EU, UK Denounce Saudi Massacre of Executing 37 Nationals
By Staff, Agencies
In condemnation of the Saudi regime’s execution of 37 nationals on Tuesday, the European Union and UK MPs slammed the crime, respectively issuing statements the day after as the following:
The European Union’s statement noted:
“Yesterday the Kingdom of Saudi Arabia executed 37 people simultaneously in different cities across the country. This marks the largest number of executions in a single day in Saudi Arabia since 2016 and confirms a negative trend in this country in stark contrast with the growing abolitionist movement worldwide.”
The EU’s statement further warned that “These mass executions raise serious doubts about the respect of the right to fair trial, which is a fundamental international minimum standard of justice. The execution of people who were minor at the time of the alleged charges constitutes a further serious violation. In addition, the identity of the majority of the executed and doubts on the gravity of the charges for some of them has the potential to fuel sectarian tensions which are already dominating the region.”
The European Union is unequivocally opposed to the use of capital punishment in all cases and without exception. It is a cruel and inhumane punishment, which fails to act as a deterrent and represents an unacceptable denial of human dignity and integrity. In the countries which still execute people, the European Union will continue to consistently reiterate its principled position against the death penalty and advocate for its abolition, the statement concluded.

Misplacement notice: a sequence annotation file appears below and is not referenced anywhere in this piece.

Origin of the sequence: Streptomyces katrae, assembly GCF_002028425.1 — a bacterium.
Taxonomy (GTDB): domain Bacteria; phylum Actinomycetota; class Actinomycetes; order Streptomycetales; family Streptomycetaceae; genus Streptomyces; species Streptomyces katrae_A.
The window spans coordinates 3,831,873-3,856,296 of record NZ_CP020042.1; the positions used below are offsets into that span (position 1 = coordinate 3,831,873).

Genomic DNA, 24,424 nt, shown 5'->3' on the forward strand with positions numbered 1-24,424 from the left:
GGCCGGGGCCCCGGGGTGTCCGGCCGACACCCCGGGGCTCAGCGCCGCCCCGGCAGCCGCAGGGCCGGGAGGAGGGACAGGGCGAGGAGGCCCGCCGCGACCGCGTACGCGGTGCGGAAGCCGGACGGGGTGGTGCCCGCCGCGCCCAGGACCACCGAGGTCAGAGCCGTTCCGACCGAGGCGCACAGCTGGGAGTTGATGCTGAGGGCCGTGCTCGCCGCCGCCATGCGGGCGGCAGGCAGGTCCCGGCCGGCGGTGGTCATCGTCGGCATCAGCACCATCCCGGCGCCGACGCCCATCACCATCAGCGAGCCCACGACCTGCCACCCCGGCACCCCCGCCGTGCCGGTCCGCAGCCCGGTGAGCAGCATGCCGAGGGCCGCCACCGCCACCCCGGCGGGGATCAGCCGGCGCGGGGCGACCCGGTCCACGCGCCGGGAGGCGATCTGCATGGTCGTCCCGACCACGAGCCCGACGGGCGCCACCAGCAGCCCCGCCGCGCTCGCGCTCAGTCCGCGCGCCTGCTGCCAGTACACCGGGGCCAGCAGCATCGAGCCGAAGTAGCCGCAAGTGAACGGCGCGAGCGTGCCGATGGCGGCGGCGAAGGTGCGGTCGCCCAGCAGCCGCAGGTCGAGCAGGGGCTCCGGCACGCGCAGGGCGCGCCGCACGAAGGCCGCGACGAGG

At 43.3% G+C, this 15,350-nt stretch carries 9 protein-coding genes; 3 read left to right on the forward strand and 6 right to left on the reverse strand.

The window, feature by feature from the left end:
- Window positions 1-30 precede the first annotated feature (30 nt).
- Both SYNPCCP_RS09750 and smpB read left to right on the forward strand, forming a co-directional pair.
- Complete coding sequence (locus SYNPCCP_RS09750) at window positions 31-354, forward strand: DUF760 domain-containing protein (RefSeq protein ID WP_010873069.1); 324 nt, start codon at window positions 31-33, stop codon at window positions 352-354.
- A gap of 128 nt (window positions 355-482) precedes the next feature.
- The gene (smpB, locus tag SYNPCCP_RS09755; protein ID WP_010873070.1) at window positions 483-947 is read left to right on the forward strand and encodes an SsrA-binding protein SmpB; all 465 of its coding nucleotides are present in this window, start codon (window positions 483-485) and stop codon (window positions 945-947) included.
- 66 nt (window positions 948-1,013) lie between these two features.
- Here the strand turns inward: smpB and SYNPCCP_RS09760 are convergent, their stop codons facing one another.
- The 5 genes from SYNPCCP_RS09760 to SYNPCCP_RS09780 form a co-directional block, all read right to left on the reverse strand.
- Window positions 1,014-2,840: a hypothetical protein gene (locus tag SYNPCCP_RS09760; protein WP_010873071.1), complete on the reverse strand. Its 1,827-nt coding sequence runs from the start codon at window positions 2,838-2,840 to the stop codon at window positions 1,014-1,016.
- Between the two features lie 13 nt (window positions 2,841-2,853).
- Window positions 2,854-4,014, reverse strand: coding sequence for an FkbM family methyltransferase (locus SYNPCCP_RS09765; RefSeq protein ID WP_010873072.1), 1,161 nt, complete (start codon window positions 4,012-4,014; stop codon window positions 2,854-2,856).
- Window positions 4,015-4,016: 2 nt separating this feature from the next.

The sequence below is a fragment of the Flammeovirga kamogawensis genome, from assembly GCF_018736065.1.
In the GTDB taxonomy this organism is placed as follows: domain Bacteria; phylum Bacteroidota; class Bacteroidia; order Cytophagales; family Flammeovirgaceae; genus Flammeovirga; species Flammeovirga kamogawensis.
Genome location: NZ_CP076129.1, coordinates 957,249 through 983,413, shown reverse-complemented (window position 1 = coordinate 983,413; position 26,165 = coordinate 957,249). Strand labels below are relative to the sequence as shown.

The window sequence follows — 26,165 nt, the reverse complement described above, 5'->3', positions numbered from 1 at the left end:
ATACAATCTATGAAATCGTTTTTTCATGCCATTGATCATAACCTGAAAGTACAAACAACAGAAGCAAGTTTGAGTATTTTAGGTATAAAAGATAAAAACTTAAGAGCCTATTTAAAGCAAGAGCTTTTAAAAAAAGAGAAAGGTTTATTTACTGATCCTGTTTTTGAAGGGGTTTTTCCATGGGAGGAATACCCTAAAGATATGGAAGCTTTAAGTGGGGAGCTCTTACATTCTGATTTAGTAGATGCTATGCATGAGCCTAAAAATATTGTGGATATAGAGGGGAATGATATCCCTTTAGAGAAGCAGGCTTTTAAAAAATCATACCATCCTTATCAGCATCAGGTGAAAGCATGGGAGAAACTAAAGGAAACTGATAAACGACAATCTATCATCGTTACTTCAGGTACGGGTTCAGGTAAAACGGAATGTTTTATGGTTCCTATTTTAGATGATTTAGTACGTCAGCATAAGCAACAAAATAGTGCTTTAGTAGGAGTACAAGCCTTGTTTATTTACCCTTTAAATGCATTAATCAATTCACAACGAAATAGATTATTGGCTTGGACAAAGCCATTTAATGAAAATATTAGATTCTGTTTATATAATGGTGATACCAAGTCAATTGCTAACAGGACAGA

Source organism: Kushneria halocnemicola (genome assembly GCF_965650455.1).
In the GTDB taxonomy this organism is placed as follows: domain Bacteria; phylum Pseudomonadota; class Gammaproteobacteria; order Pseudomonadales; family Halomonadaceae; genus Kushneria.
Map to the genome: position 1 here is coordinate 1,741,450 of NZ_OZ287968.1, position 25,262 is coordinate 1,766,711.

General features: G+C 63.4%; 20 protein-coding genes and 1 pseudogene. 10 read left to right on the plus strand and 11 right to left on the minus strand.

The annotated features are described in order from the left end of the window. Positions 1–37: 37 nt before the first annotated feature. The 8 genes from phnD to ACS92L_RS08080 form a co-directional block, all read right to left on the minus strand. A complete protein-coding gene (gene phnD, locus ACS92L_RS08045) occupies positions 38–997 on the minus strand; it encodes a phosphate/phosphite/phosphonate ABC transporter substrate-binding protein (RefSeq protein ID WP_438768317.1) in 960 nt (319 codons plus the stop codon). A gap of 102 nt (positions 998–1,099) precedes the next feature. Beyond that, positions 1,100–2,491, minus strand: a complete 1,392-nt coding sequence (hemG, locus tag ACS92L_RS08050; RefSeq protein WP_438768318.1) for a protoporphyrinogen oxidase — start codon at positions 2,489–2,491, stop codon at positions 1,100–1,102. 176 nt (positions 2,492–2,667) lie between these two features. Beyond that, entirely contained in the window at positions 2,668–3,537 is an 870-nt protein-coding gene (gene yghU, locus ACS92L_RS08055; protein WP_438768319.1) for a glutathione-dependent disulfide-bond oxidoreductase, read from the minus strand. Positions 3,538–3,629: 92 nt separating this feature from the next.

Relatively, the UK issued its sharpest condemnation of the direction of Saudi Arabian human rights policy, describing its mass executions as “repulsive” and “utterly unacceptable in the modern world”.
Sir Vince Cable, MP for Twickenham and Leader of Liberal Democrats asked the UK government to make a statement following the execution of 37 prisoners in Saudi Arabia.
Cable said “It's time for a reappraisal of our relationship with Saudi Arabia. Their violations of human rights are simply incompatible with our values.”
"We are in urgent need of a reappraisal of our relationship with Saudi Arabia given the fact that the continued mediaeval barbarism of the regime does not constitute the basis for a friendly alliance and indeed makes it an enemy of our values and our human rights," he added.
Labor MP for Leeds North East Fabian Hamilton said the latest executions in Saudi Arabia were abhorrent and showed a blatant disregard for human rights. To behead your own citizens is not only deeply disturbing but is medieval and barbaric. The government must condemn any use of violence against political prisoners in Saudi Arabia.
The Foreign Office minister Sir Alan Duncan, answering an urgent question in the Commons, spurned the usual diplomatic niceties, saying the mass executions were “a deeply backward step which we deplore”. He added it was “deplorable and totally unacceptable” that at least one of those executed had been a minor at the time of the arrest.
He highlighted reports that one of those executed was displayed on a cross, saying that anyone in the House, just two days after Easter, would find “more repulsive than anything we could picture”.
He added: “Any country needs to realize that when it uses methods like this they will eventually backfire. The practical benefit is entirely negative.”
The Treasury minister Liz Truss said there needed to be a review of UK policy towards Saudi Arabia, while Labor MPs called for the country to be stripped of the right to host the G20 summit next year.
Duncan said the Foreign Office would seek details from Riyadh of the crimes of those executed and the due process, but added the UK had been denied access to some trials in Saudi Arabia.